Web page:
Significant differences were found between the mean of the training scores and competition attentional scores (p less than .001) and also between 2000m racing and interval training (p less than .001). This is a more salient analysis due to the parity offered by the maximal-effort required for both interval training and racing. As such there is an increase in associative thinking when an athlete makes the switch from training to racing that is seemingly independent of exercise time and intensity. This is an important finding as it suggests the effects of competition may add to those of exercise intensity with respect to the degree of associative thinking. The increase in association reported when transitioning from maximal effort interval training to maximal effort racing (2000m) would seem to be due to the increase in competitiveness as the intensity is consistent (i.e. maximal effort). An alternative interpretation is that increased competitiveness is linked to enhanced association as it

allows extra intensity of effort to be found. This is not a new concept [61]. Previous research has demonstrated that competition leads to enhanced performance in running [62] possibly as a result of a greater total anaerobic energy yield [63] and reduced perceived exertion [64].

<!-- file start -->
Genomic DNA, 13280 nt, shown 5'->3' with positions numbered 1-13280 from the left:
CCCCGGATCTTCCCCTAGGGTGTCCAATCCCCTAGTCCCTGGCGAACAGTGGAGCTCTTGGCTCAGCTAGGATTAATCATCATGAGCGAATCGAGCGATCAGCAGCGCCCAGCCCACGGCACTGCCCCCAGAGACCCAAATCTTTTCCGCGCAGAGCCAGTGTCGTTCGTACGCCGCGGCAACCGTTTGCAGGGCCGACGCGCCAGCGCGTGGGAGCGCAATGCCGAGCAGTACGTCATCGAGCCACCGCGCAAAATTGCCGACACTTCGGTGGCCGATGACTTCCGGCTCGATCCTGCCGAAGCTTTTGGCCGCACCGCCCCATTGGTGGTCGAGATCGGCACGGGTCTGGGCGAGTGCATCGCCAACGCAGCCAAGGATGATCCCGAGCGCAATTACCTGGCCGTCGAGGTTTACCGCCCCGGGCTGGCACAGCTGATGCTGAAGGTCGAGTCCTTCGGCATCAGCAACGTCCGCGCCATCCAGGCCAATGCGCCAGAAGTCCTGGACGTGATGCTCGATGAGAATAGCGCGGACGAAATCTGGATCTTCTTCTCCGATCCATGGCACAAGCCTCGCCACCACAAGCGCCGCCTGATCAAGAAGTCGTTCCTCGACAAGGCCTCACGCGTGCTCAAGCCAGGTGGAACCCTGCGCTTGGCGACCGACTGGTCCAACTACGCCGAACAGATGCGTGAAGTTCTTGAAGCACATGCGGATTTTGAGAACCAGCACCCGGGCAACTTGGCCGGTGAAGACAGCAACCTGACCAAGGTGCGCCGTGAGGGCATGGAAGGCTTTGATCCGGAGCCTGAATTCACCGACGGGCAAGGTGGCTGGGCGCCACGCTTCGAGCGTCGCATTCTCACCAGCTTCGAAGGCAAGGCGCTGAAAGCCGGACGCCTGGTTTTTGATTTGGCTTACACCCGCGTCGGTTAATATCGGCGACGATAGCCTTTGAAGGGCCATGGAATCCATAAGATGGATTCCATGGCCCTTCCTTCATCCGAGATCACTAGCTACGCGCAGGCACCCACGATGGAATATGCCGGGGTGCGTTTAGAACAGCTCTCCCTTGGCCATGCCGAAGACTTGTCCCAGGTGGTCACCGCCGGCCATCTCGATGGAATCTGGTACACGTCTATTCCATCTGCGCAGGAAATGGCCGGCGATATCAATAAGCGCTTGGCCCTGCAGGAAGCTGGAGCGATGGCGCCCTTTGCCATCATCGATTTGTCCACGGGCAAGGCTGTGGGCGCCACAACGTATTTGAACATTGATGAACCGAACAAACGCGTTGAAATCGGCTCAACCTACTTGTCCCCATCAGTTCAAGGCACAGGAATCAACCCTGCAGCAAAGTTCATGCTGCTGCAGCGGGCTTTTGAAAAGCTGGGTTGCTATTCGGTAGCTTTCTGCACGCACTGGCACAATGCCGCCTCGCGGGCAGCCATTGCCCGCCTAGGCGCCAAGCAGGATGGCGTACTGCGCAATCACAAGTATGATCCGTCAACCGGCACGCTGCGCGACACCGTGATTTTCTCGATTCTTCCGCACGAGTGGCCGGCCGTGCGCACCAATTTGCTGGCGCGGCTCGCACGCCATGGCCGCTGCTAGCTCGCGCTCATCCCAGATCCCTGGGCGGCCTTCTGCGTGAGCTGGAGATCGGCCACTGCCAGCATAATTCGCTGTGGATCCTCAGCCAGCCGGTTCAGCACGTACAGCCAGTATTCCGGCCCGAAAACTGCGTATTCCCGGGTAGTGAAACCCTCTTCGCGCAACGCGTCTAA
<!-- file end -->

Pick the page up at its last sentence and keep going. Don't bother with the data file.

When interval training was compared to races of over 2000m in length there was no significant difference in cognitive strategy. These findings may be interpreted in two ways. First the vast majority of races of this length take place during the winter season as "head races". In such races boats race in a time-trial format rather than side-by-side in the 2000m multi-lane regattas of the summer season. In this racing format rowers experience a decreased awareness of small changes in speed relative to the opposition which can lead to a decrease in the sense of competition and therefore a decrease in associative strategies. Alternatively the increased competitiveness of the long race may be counteracted by decreased intensity in comparison to shorter interval training efforts resulting in similar levels of association between the two. Future research that endeavors to disentangle the effects of competition and task intensity on the degree of association in sport is warranted.